Larry talks about…Sarah's diary

I thought about a character interview vs posting something from one of the character’s journals or diary. I immediately opted for the interview format but no one would cooperate. Dancer told me had homework to finish (yeah sure, good one Dancer). Beeker whined that he had promised Lefty and Righty he would help them clean the hallways in their building (their dad is the super) and Joanie suddenly had a date with Scratch. As for Teddy, I could not find him anywhere. So, what to do? Well, I swiped Sarah’s diary and took a peek. I feel a bit guilty about doing this but my justification is that since I created it anyway I guess I can learn to live with it. I hope you understand. I do respect other people’s boundaries.

January 1, 1966

Dear Diary:

It is New Year’s Day and my own mother is not talking to me because I did not get home until this morning. She knows the car would not start. She knows it was only 5 degrees outside. But, it’s all about Teddy. Always about Teddy. It isn’t fair. I try so hard. I think Momma and Daddy actually hate each other. Daddy is so mean to her. He doesn’t talk to anyone. He just sits in that ridiculous red chair watching TV. I found out that he had a big yelling fight with Kevin last night and threw him out. His own son, he throws him out on New Year’s Eve. How could he do that? I was not there so Momma was probably in her room just crying and feeling alone and blaming me for it. It is not fair. I hate this so much. They have not spoken a word to each other in months. Why don’t they just separate? She makes him supper and I have to give it to him. If he needs something from her I have to get it. I’m supposed to keep them together? For what? The whole thing is insane and I can’t talk about it at all, even with Teddy. Teddy? Oh my God, she wants me to go out with Bert. Bert’s a jerk. All wrapped up in himself. Just because he goes to NYU and is going to be a doctor. Teddy is just a “stupid construction worker”. Well, I don’t care Momma, it is my life. What am I supposed to do? She always is sick and says she has chest pains and is dizzy. If something happens to her I’ll get blamed by everyone. Oh sure, it will be all my fault. I don’t know what to do. I really love Teddy but I don’t want to kill my own mother. Oh my God—I have to put this down.    Happy New Year diary, Sarah

Larry talks about…character development

Let me begin by throwing out this disclaimer: I do not consider myself an expert in the craft of writing. I say that because I am about to give you some words that relate to character development and the words will reflect how I do it. They do not make it the “right way.” The “right way” is ultimately “your way.”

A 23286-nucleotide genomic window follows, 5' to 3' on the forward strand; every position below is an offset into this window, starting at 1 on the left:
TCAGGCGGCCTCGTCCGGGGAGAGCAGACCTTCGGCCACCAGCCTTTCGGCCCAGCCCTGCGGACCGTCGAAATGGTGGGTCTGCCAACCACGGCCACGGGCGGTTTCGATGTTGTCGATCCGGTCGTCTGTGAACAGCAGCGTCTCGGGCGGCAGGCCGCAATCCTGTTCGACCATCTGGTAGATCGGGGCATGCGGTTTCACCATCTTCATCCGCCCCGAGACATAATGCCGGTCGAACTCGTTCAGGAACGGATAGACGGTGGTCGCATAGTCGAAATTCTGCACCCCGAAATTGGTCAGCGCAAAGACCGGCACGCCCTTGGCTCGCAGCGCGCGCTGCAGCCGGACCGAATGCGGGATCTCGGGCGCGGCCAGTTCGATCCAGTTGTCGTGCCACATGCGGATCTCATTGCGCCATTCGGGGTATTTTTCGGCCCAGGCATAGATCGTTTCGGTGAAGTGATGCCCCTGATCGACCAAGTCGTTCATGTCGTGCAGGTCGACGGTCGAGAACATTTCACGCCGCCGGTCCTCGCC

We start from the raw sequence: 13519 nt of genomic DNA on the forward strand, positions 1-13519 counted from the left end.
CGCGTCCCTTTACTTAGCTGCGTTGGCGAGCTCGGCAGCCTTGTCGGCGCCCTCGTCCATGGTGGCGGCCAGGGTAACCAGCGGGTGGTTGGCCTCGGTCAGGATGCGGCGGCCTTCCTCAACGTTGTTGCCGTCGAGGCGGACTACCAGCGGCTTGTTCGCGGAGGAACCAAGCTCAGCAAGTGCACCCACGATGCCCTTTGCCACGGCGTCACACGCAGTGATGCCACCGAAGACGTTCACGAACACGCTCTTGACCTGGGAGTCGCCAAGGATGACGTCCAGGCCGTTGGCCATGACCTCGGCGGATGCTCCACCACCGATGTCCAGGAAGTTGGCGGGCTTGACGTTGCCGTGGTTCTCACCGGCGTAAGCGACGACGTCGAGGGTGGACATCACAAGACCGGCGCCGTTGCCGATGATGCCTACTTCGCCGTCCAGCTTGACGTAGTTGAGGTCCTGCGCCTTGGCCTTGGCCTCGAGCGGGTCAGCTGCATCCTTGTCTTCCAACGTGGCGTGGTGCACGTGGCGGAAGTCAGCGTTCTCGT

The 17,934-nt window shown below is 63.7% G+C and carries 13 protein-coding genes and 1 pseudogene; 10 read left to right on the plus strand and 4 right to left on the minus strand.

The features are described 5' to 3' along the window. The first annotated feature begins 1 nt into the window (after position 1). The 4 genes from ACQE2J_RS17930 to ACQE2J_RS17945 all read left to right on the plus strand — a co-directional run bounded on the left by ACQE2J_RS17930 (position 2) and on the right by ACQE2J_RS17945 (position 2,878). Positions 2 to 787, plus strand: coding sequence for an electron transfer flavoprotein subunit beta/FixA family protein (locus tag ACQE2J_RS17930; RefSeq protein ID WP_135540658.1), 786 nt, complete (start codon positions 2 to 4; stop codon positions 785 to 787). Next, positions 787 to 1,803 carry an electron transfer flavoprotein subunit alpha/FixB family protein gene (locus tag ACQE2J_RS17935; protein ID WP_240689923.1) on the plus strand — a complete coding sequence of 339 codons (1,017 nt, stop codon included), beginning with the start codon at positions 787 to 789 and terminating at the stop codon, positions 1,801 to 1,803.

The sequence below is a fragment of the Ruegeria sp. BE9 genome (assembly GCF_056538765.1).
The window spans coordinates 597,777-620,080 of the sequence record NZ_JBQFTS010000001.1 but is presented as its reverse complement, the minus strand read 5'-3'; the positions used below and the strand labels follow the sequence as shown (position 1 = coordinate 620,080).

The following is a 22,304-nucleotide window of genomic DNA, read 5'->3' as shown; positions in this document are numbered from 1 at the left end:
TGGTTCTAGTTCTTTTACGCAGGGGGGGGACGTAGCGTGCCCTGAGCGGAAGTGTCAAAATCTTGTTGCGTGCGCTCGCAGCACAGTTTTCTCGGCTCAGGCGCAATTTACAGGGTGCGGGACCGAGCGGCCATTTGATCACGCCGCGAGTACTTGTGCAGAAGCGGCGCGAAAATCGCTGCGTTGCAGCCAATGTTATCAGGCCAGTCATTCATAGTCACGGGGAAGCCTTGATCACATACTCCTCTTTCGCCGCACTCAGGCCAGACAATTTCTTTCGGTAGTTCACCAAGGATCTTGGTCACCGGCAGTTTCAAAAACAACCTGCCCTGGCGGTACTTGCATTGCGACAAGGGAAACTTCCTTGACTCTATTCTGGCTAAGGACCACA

First of all, I am a bit of a “pantster.” That is, I fly by the seat of my pants when I write. If I am going to outline I more than likely do it after the fact. Probably not a good thing but, it is me. Many writers
have character charts and they may profile a character before they begin to write about them. They want to get to know them first. For example, they may list: male/female; height/weight; age; ethnicity; hair color; eye color; single or married; child or teen; religion;; education and so on.

When I get in the writing mode and words begin to pour out of my pen onto the paper, (yup—pen & paper, the keyboard comes later) all sorts of thoughts start floating before me. Many may consider that a chaotic way to develop a story, no less a character. But my main character is in my head already. I know him/her. Their development and personality is almost a given when I begin. As I go along, this person has to interact with other characters in the book. Many of these characters just happen to come along, unexpectedly, as I write. Then, having met them, I begin to know them. For example, in “The Priest and The Peaches,” the character of “Fadeaway” Walker shows up. I have no idea how Fadeaway came out of my pen. But—he did. Suddenly he is a pathetic -0 year old, sort of a lost soul, soft spoken and gentle. But his incessant visiting of the local taverns never having any money and trying to get someone to buy him a drink has turned him into someone most of the guys despise and want to avoid. But then “Pops” comes along and all of that changes. There is a poignant scene at Pops’ wake when Fadeaway quietly steps to the casket and slips a pint of whiskey under the lid. Tears coming down his cheeks he whispers, “Thanks Yimey, Happy New Year.” No one sees him and he leaves.